growing online home mortgage business." As a result of these false and
misleading statements, the Company's stock traded at artificially inflated
prices during the class period.

On May 24, 2000, after nearly a year of positive news had been issued by
the Company, Newsday reported that Island Mortgage Network, Inc., a
subsidiary of AppOnline, was fined by the FHA for making loans that did not
comply with FHA standards, based on allegedly false documentation and
incomplete or incorrect information. On June 30, 2000, New York State
Banking Regulators suspended Island's banking license for allegedly making
loans it could not fund and refusing to allow regulators access to its
files. On August 14, 2000, AppOnline stock closed at $0.08 per share, down
98.5% from a class period high of $5.50. Trading of AppOnline was then

Contact: Cauley & Geller, LLP, Boca Raton Sue Null, Jackie Addison or
Sharon Jackson Toll Free: 1-888-551-9944 E-mail: Cauleypa@aol.com

AUTO INSURANCE: Generic Parts Supplier Sues Plaintiff in State Farm Case
Scot Hansen says an Illinois court decision against State Farm Insurance
has cost his Fresno business about $1million in the past 10 months.
Hansen's business, Collision Parts Network, sells generic auto parts for
insurance company repairs.

An Illinois jury found last October that State Farm knowingly used inferior
generic parts in repairing insured vehicles and awarded plaintiffs more
than a billion dollars. Though Hansen was not part of that lawsuit, State
Farm and other major insurers have stopped using parts supplied by generic
parts suppliers, including Hansen, since the trial.

Hansen contends his generic parts are as good as original parts. He has
filed a lawsuit against Michael Avery, lead plaintiff in last year's case
against State Farm. Hansen's case, the first by a generic parts supplier
since the State Farm verdict, was filed July 29 in Fresno County Superior
Court and may have nationwide implications. In the lawsuit, Hansen wants
compensation for his financial losses. The State Farm ruling has had a
chilling effect on the 250 generic parts sellers in the United States. The
$1.5 billion industry has lost 20% of its business since the October
verdict, said Stan Rodman, executive director of the Houston-based
Automotive Body Parts Association. Rodman's organization is raising money
to help Hansen with legal costs. "For some of our members, it was quite
disastrous," Rodman said.

Generic or "aftermarket" auto parts that Hansen sells are independently
produced parts by manufacturers with no ties to automakers. Some producers
of generic parts also produce parts for major automakers. Generic parts are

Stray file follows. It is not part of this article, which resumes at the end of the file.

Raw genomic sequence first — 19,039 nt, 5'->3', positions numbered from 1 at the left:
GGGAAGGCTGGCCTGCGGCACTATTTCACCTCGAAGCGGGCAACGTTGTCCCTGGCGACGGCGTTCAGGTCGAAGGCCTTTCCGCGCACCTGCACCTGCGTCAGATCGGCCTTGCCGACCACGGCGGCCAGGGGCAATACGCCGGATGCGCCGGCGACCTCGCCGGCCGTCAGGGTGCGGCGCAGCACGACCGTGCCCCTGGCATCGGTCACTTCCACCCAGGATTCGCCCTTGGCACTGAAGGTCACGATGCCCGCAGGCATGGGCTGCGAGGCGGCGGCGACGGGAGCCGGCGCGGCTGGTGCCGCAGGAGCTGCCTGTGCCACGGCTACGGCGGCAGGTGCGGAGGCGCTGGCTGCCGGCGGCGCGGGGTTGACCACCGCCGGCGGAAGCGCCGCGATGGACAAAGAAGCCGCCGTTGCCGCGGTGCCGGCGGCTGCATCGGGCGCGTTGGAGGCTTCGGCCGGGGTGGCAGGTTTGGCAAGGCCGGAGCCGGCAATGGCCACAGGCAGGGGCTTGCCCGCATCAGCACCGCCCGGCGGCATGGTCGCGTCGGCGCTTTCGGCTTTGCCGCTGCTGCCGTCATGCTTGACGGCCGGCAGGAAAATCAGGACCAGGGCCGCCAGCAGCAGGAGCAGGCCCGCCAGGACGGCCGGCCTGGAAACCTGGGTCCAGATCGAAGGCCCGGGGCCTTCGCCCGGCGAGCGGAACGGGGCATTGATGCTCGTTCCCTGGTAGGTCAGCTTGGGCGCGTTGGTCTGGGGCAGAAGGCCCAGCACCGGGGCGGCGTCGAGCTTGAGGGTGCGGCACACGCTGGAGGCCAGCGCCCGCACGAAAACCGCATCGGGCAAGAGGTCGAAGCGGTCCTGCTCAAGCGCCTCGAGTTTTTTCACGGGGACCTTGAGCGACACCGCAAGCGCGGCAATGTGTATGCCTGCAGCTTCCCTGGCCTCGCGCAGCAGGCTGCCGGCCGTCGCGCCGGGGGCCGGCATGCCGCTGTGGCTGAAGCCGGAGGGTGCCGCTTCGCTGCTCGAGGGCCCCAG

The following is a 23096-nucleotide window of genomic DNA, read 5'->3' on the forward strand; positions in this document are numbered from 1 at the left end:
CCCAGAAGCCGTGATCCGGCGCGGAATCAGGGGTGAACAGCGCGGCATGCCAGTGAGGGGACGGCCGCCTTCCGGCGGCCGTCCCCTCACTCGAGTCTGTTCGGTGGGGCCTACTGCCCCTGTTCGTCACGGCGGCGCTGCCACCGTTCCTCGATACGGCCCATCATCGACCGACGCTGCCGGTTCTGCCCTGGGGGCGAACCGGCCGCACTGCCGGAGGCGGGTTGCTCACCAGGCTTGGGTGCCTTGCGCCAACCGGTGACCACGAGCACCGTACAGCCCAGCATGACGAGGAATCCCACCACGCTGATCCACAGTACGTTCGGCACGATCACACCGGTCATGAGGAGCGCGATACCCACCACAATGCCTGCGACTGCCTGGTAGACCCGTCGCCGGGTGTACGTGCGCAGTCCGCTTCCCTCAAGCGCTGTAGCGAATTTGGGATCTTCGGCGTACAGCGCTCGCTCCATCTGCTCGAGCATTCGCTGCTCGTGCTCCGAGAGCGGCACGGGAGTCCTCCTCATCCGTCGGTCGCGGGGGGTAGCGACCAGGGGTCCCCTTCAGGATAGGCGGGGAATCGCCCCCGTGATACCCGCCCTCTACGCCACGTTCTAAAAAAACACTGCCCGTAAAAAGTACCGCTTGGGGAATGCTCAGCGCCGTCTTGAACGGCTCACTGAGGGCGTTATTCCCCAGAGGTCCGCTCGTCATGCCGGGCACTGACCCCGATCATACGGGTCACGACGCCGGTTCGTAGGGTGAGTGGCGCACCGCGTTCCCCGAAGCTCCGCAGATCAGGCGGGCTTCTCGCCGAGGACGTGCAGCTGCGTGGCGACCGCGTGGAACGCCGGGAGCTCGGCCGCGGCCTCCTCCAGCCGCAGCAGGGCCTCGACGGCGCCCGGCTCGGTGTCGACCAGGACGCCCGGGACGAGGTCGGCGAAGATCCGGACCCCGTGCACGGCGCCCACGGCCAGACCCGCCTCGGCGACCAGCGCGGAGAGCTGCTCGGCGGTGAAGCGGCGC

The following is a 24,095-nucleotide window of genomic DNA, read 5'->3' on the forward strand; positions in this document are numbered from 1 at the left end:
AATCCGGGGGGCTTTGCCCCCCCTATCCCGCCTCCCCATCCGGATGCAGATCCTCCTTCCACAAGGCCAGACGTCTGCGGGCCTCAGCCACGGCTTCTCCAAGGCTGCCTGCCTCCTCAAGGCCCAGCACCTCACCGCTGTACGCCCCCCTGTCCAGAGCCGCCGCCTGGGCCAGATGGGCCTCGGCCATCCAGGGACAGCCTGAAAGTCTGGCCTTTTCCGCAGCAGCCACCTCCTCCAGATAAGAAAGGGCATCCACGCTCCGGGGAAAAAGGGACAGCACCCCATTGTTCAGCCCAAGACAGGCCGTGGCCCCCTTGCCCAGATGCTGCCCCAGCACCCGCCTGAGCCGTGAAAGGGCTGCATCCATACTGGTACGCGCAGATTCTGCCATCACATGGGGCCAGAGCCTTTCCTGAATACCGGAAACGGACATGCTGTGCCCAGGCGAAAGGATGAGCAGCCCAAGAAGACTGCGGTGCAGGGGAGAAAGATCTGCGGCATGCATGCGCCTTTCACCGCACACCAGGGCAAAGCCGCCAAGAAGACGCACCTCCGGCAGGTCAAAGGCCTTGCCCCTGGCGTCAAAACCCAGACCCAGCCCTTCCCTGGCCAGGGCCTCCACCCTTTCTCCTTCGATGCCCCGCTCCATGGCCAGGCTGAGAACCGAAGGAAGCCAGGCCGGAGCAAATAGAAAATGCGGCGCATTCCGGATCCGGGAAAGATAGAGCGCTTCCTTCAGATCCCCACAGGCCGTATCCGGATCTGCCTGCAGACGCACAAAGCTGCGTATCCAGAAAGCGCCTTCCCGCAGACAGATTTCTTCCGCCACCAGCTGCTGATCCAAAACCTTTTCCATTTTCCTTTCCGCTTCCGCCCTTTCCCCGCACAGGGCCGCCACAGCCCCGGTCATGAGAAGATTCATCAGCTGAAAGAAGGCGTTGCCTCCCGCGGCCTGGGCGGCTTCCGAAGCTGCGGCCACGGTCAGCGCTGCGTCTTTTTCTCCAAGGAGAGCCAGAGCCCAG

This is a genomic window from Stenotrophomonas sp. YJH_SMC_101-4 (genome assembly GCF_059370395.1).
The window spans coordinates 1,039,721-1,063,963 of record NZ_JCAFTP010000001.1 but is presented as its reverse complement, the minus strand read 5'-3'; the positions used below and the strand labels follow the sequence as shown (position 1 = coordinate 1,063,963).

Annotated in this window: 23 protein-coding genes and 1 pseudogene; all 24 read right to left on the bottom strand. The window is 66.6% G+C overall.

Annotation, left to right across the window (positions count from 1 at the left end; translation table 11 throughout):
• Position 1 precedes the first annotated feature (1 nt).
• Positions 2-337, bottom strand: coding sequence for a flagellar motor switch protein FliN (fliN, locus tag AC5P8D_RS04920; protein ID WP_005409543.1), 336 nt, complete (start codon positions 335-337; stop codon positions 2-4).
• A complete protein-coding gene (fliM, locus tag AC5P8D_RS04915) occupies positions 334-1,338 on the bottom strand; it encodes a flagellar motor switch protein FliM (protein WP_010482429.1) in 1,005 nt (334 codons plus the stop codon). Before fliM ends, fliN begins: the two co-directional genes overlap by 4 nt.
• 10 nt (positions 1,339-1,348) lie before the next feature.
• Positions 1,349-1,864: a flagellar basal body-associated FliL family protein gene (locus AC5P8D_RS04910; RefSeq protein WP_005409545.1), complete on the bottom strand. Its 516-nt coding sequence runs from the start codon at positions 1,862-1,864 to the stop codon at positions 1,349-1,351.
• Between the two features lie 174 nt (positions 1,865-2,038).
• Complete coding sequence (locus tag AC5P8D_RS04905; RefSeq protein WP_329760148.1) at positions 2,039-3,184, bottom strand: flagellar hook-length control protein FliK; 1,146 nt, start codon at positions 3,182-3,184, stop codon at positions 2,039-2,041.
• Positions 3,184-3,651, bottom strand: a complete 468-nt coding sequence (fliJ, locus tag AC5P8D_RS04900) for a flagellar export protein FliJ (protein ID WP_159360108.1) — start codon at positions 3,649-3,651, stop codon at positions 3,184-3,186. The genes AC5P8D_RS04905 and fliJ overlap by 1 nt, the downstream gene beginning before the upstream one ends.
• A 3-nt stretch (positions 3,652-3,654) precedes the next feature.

viewed as a less expensive alternative -- sometimes 50% less costly -- to
higher-priced original-equipment parts.

The case against State Farm claimed that parts sold by generic distributors
were not of "like kind and quality" as original components. Parts targeted
in the State Farm lawsuit were fenders, hoods, bumpers, headlights and
signal lights.

With losses of 50% in insurance-related sales and a 25% dip from last
year's $3.5 million in revenue, Hansen has been forced to cut 15 of 30 jobs
in his company. Collision Parts Network has satellite warehouses in Pico
Rivera, West Sacramento and San Leandro.

He said the lawsuit is his effort to defend the integrity of his industry.
"Most of what we sell is manufactured by independent producers who build
for original-equipment manufacturers as well. I am not saying the same
product that runs off the presses for original-equipment manufacturers is
the same product we get as well, but in some cases that is true."

Hansen's lawyer, Ron Katz of San Francisco, said the State Farm verdict is
being challenged because it was reached in an Illinois courtroom and should
apply only to Illinois motorists and companies operating there. "Mr. Avery
purports to represent a million Californians without our notice and without
our consent," Katz said. "Mr. Avery lives in Louisiana, he brought a
lawsuit in Illinois, and said he represents millions of people around the
country. Now he is putting a man out of business in Fresno. It's absurd."

But Chicago-based lawyer Michael B. Hyman, who represents Avery, calls
Hansen's case "ridiculous." State Farm was not adhering to standards it
sets in its own policies across the country, he said. "State Farm dictates
from [its headquarters in] Bloomington, Ill., how its adjusters operate
from California to Maine," Hyman said. "It's a uniform practice perpetrated